Burmese Anthropologist Prevails Through Asian Hate And Military Coup In Native Myanmar
This story is part of a series by NPR’s Next Generation Radio program, which explored the theme: What Does It Mean To Be An American?
Nandar Yukyi has embroidered a red ribbon on her white University of Nevada, Reno lab coat below her name. She calls it her “silent scream.” Yukyi, a Burmese-American earning her Ph.D. in biological anthropology, wears the ribbon to protest the February 1, 2021, military coup in Myanmar. Red is the color of the National League for Democracy of deposed leader Aung San Suu Kyi. Red ribbons have been displayed by protestors at their homes, shops and on their clothes.
Yukyi immigrated to the United States in 2005 with her family when she was 13 to escape conflict and the lack of opportunities in Myanmar. She became a citizen on October 10, 2012, and remembers feeling teary-eyed at her naturalization ceremony.
“To be honest, I’d never really felt American enough throughout my immigrant life,” Yukyi said. “I don’t know why, but that day, I was like, ‘Wow, I finally made it. I am an American.’ ”
Yukyi and her family first arrived in New Jersey and eventually moved to the Bay Area, where her father got a job at the University of California, Berkeley. Yukyi went to the same school for her undergraduate degree, but she decided to go on a different route than the medical school direction her parents had hoped for after a few semesters.
“Rather than medical school, I decided to go into biological anthropology — which my parents weren’t very thrilled about — but I stuck with my gut, and this is what I wanted to do,” she said. “I found something that I really loved doing.”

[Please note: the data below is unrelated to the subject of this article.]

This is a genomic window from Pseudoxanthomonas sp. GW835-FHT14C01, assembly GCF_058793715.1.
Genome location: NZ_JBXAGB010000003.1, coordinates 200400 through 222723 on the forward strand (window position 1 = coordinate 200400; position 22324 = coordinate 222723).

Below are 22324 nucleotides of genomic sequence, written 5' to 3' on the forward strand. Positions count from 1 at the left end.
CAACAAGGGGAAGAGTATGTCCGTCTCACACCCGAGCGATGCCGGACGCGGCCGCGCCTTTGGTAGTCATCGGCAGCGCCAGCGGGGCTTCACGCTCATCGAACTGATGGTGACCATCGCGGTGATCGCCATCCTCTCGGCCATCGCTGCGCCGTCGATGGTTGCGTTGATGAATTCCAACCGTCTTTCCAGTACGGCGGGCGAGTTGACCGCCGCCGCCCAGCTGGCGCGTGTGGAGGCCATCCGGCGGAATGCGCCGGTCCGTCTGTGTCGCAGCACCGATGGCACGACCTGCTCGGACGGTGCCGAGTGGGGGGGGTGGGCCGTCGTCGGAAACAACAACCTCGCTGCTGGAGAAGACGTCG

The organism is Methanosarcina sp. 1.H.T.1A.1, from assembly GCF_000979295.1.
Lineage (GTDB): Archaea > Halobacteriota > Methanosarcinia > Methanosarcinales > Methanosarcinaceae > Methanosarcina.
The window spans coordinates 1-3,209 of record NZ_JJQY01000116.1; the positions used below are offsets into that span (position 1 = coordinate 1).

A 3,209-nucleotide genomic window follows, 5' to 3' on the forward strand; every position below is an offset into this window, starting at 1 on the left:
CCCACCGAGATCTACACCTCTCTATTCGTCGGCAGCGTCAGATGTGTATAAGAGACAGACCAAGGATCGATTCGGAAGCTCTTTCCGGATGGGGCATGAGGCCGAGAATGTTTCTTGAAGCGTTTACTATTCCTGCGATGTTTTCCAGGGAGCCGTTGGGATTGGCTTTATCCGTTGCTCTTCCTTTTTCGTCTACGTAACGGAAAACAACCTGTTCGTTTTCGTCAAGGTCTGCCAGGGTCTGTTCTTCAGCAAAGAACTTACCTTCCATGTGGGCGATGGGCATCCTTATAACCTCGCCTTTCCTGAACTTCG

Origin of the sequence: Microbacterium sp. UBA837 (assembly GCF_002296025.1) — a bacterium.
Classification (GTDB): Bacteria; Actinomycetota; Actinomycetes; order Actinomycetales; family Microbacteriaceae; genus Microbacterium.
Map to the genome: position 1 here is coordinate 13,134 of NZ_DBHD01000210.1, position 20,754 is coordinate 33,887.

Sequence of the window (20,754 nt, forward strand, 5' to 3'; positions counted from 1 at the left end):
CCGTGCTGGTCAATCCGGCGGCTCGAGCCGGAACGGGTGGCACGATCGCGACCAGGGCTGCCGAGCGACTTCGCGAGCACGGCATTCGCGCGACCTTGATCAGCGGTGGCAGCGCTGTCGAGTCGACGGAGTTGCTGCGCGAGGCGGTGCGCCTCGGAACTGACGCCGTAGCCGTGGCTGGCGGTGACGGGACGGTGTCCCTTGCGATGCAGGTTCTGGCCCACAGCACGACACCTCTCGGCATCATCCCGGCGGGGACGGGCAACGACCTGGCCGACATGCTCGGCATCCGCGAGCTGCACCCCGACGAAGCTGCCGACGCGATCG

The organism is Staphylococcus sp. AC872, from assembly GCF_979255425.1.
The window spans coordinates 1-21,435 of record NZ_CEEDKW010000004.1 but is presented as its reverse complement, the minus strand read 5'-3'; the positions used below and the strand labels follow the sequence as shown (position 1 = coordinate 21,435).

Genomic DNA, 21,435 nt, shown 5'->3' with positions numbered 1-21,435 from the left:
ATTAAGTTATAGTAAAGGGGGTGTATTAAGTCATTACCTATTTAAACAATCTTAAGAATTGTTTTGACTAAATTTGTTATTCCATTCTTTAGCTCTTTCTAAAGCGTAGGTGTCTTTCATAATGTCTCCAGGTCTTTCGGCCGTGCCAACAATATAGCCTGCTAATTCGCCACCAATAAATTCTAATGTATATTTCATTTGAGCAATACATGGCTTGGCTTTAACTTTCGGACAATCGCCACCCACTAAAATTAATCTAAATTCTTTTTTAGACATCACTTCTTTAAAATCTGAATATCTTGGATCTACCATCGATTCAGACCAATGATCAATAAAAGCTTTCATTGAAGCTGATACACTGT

In Myanmar, Yukyi says the career she is pursuing doesn’t even exist. She remembers education in the Southeast Asian nation as being focused more on memorization and test scores rather than critical thinking. Yukyi is looking to change that, focusing most of her dissertation research on Myanmar, which she was looking to travel to but could not because of the recent military coup.
On February 1, following elections in Myanmar, the military arrested elected leaders and took over the country in a fast-paced coup. “The civilians are still ready to fight,” Yukyi said. “They’re thinking of so many different ways to fight against this unjust military coup, and sadly, a lot of people, around the numbers of 700, they have died in this revolution and the killing sadly has not stopped yet as of May 2021.”
Yukyi has faced recent challenges not only in her native country but in the United States as well. Throughout the pandemic, hate crimes against Asian Americans have risen. She was worried for her safety but also for the safety of her parents. For her, this preceded the pandemic.
She had been attending Texas State University when Donald Trump was elected as president. She stayed up during the 2016 election night to watch the results come in. The day after the election, she saw posters around the campus promoting white supremacy, which made her wonder if she was American enough.
“White supremacy may be scary, but it’s nothing that I can’t overcome,” she said, looking back. Despite the many challenges, Yukyi still looks forward to the future with hope and kindness. She wants to share her knowledge and education with people who have not experienced the same privilege she has since immigrating to the United States. “My biggest hope for future Americans is to have more compassion and more humanity inside them.”
This story was produced by Carly Sauvageau, a graduate student at the Reynolds School of Journalism. Carly participated in NPR’s Next Generation Radio program, which held a weeklong radio bootcamp this spring. Each reporter explored the theme: What Does It Mean To Be An American?